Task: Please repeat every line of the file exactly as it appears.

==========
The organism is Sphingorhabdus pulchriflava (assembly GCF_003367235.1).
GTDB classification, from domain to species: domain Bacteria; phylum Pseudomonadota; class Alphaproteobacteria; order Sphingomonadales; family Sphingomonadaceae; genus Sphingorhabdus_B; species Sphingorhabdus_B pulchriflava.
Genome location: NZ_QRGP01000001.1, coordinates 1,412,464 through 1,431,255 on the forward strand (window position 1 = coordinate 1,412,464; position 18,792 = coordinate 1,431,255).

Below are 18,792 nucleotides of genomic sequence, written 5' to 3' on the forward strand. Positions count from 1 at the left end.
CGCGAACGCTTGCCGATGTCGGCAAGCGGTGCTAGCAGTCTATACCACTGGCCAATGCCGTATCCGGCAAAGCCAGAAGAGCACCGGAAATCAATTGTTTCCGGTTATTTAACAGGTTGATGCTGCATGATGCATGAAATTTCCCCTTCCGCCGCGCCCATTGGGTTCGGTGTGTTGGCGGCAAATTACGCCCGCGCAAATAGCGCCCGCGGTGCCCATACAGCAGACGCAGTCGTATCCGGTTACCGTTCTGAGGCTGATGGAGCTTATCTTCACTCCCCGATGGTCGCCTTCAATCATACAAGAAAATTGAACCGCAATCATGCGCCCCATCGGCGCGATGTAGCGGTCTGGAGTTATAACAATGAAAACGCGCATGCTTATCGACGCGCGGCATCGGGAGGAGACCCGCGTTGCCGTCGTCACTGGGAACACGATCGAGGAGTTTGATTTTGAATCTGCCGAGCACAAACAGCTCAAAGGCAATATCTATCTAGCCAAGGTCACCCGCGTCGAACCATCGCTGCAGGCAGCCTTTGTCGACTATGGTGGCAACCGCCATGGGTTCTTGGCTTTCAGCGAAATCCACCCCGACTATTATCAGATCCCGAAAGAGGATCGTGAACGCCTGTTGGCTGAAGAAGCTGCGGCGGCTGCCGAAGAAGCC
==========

The organism is Sphingorhabdus pulchriflava (assembly GCF_003367235.1).
GTDB classification, from domain to species: domain Bacteria; phylum Pseudomonadota; class Alphaproteobacteria; order Sphingomonadales; family Sphingomonadaceae; genus Sphingorhabdus_B; species Sphingorhabdus_B pulchriflava.
Genome location: NZ_QRGP01000001.1, coordinates 1,412,464 through 1,431,255 on the forward strand (window position 1 = coordinate 1,412,464; position 18,792 = coordinate 1,431,255).

Below are 18,792 nucleotides of genomic sequence, written 5' to 3' on the forward strand. Positions count from 1 at the left end.
CGCGAACGCTTGCCGATGTCGGCAAGCGGTGCTAGCAGTCTATACCACTGGCCAATGCCGTATCCGGCAAAGCCAGAAGAGCACCGGAAATCAATTGTTTCCGGTTATTTAACAGGTTGATGCTGCATGATGCATGAAATTTCCCCTTCCGCCGCGCCCATTGGGTTCGGTGTGTTGGCGGCAAATTACGCCCGCGCAAATAGCGCCCGCGGTGCCCATACAGCAGACGCAGTCGTATCCGGTTACCGTTCTGAGGCTGATGGAGCTTATCTTCACTCCCCGATGGTCGCCTTCAATCATACAAGAAAATTGAACCGCAATCATGCGCCCCATCGGCGCGATGTAGCGGTCTGGAGTTATAACAATGAAAACGCGCATGCTTATCGACGCGCGGCATCGGGAGGAGACCCGCGTTGCCGTCGTCACTGGGAACACGATCGAGGAGTTTGATTTTGAATCTGCCGAGCACAAACAGCTCAAAGGCAATATCTATCTAGCCAAGGTCACCCGCGTCGAACCATCGCTGCAGGCAGCCTTTGTCGACTATGGTGGCAACCGCCATGGGTTCTTGGCTTTCAGCGAAATCCACCCCGACTATTATCAGATCCCGAAAGAGGATCGTGAACGCCTGTTGGCTGAAGAAGCTGCGGCGGCTGCCGAAGAAGCC